Among those to honor Chambliss is Don Schlegel. Schlegel is a first dean of the School of Architecture and Planning. His tenure at UNM predated the founding of the architecture school. When Chambliss attended UNM, architecture was a program within the School of Engineering. It migrated to the College of Fine Arts before the School of Architecture and Planning was established in 1971.
Chambliss established himself in his own firm in Grand Junction, Colo., which he maintained for 25 years. He then made a location and career change. "I left my office and went to work with non-profits doing affordable housing," he said. He also moved to Denver. "I moved from a traditional architecture career to focus on social justice through housing for the poor and homeless," he said.
His previous architectural work – designing buildings for banks and businesses – had included housing. In housing, he felt a greater connection to people. "Using my background in architecture, I could humanize the process and focus on the people rather than bankers or developers," he said.
Architects use the charrette process to engage people in shaping what they will use. "As
He also had a skill set that proved beneficial to the Colorado Housing Authority. He was asked to serve on the board. "They needed to understand where resources are available to make projects happen. They didn't know they had multiple options and by involving the community, we found available funding," Chambliss said.
His motivation was to make the process for developing public housing fair and just.
"It was something I learned from Don Schlegel," Chambliss said. "He taught us that people are more important than buildings. He said that the people you are designing for are the most important design criteria. That was the message I got from the beginning at UNM. Architecture is to serve the community, not elevate abstract ideas of design," he said.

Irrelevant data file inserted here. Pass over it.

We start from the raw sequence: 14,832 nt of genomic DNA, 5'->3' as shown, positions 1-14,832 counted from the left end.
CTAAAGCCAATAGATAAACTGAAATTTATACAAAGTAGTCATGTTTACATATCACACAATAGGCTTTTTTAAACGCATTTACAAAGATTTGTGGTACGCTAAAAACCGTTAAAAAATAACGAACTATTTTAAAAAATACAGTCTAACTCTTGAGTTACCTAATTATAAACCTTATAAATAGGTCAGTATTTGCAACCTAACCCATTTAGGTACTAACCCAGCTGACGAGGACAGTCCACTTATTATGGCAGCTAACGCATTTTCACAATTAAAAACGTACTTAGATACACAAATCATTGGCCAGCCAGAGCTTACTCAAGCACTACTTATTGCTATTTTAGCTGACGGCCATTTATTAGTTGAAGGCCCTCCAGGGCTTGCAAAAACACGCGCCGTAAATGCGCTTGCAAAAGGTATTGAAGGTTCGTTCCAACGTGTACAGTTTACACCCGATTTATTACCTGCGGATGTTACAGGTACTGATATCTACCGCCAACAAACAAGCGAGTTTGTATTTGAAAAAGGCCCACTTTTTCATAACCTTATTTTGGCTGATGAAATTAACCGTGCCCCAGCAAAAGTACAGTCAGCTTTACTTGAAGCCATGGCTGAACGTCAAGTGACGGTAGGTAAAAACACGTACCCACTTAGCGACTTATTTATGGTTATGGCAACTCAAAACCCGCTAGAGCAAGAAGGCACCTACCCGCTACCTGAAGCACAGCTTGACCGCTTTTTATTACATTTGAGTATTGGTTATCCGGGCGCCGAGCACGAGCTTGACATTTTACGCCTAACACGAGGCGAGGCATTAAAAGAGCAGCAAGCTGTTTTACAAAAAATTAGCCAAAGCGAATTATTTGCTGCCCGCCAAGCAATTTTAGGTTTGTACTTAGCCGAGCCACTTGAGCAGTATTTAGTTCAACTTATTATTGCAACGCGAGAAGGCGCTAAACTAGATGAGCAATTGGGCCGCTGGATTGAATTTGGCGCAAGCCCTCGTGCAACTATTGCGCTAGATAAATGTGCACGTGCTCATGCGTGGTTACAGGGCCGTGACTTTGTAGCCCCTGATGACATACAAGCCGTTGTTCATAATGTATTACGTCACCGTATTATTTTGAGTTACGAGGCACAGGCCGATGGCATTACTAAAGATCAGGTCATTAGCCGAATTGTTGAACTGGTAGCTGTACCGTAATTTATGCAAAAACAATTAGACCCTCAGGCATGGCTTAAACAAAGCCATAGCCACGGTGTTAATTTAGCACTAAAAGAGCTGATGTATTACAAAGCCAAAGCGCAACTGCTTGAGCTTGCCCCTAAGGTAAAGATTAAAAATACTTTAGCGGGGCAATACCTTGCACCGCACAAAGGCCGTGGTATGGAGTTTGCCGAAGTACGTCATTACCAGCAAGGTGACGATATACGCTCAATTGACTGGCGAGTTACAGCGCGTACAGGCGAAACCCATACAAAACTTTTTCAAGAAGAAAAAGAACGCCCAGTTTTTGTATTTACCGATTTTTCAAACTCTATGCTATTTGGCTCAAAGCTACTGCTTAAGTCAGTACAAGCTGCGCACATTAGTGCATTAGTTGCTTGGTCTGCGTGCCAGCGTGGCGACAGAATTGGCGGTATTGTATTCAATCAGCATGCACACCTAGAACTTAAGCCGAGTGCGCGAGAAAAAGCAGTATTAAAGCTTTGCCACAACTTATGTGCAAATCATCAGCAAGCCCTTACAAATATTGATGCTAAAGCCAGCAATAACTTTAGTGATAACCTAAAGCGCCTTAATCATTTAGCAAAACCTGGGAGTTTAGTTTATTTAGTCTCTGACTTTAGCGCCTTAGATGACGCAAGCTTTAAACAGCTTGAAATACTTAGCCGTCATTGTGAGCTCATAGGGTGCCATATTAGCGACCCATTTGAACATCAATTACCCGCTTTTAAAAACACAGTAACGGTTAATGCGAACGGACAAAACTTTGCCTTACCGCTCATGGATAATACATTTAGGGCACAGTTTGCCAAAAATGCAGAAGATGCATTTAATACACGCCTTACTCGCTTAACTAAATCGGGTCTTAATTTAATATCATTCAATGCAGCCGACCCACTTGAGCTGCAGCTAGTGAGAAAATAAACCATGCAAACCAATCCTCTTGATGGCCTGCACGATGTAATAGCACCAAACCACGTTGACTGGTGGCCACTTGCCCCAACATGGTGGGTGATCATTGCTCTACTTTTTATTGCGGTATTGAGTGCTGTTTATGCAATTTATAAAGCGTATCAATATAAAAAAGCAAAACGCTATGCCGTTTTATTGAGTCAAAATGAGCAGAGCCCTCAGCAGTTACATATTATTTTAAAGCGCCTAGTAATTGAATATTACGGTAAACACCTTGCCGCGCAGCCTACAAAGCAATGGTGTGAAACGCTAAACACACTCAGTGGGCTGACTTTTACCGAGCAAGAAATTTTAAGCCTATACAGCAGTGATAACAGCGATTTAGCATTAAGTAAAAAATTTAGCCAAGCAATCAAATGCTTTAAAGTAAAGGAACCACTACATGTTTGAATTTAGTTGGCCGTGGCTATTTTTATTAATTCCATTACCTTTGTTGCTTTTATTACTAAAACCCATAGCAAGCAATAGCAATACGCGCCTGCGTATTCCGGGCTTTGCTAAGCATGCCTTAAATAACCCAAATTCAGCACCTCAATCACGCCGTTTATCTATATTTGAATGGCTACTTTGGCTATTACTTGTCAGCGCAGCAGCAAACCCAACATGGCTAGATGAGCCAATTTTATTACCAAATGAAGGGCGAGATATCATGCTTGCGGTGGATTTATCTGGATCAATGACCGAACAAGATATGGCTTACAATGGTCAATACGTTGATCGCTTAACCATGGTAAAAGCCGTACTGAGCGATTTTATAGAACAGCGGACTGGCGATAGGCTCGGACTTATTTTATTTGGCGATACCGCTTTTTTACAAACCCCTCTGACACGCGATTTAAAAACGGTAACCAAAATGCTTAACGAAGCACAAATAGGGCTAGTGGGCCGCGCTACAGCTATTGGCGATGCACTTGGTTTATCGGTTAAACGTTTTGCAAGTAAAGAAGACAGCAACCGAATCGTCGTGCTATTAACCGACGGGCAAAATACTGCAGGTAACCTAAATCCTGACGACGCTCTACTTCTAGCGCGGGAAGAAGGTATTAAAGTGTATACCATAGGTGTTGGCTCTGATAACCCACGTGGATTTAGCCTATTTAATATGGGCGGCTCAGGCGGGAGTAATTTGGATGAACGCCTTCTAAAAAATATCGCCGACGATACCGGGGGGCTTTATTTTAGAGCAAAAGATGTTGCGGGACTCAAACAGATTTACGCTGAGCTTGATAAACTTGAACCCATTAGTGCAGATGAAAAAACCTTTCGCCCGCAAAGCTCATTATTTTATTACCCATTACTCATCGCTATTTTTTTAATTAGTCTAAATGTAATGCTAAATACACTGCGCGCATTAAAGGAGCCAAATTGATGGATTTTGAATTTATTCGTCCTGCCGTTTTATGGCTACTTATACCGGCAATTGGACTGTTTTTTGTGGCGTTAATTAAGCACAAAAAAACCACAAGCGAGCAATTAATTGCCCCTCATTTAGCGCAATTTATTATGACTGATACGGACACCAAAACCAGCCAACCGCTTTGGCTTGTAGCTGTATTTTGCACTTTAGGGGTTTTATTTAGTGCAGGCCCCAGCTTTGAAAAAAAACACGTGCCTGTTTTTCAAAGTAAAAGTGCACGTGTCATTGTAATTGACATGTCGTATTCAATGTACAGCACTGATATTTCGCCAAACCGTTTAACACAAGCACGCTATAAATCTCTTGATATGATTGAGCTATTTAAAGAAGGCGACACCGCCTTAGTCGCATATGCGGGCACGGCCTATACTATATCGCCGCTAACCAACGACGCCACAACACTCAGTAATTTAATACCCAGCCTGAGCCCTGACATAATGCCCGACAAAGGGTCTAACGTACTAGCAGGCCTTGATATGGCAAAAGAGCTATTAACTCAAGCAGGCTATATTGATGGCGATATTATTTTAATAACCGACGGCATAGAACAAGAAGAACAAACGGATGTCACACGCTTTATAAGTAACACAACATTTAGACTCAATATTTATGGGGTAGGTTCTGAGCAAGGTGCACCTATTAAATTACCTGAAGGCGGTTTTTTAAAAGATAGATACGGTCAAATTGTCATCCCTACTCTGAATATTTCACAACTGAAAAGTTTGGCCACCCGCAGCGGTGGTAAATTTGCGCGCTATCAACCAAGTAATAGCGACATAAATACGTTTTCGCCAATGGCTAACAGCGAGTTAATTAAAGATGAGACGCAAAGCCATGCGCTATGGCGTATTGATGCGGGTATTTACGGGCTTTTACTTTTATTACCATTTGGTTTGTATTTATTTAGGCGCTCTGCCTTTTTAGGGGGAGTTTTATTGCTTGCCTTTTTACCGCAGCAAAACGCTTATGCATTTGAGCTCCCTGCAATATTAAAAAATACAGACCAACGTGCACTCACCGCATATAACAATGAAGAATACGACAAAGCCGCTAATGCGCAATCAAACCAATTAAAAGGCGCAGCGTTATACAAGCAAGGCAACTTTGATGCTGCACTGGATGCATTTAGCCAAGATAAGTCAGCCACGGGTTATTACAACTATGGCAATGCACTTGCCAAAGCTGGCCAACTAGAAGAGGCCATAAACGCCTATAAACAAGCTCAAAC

Chambliss added that Schlegel raised up the small department beyond a narrow focus of architecture. "When I graduated, Don Schlegel pushed me to go on and get a graduate degree. I got accepted at the Harvard Graduate School of Design," he said. He earned his master's in 1960.
One of Chambliss's first projects was to design housing for the state home for the developmentally disabled in Grand Junction. "I worked with the superintendent who had strong ideas about the way the students were treated. He said that it was their goal to teach them what they are capable of learning," he said.
The state didn't have money for transportation, but the superintendent was determined that Chambliss have an understanding of the importance of the project and the people. "He would pick me up at 5 in the morning and we would drive to Denver, check out two or three projects and drive back. We didn't get home until midnight," Chambliss said, adding, "He really wanted me to see how important it is to treat developmentally disabled people as real people and not categorize them."
He said that the experience was "insightful and impactful." It shaped how he views architecture. "I would ask myself, 'What are their needs? Do they live differently, or not?" he said.
When he was asked to develop housing on the Pine Ridge Reservation, the residents were concerned that they wouldn't be able to provide input into the project. "In charrettes they told us what they wanted. We built homes that respected that. They own both the structures and the context that came from their views of the world. I began to understand that," he said.
Among the awards and honors that Chambliss has received is the United Nations Operation Habitat Recognition Award for AIA's "Search for Shelter," "in appreciation of its efforts in helping develop affordable housing for all"; Peacemaker Award, Rocky Mountain Conference, United Church of Christ,"for his creative and tireless efforts to educate, advocate and mobilize for housing justice"; and the 9 Who Care Award "for educating Coloradans about the need for affordable housing".
In his roles on housing boards and committees, Chambliss keeps the people in mind. His role now is to educate and inform policy makers and politicians. As an architect, community leader, and social justice advocate, he assists state, tribal and local housing and community development entities to create affordable housing for their most vulnerable populations.
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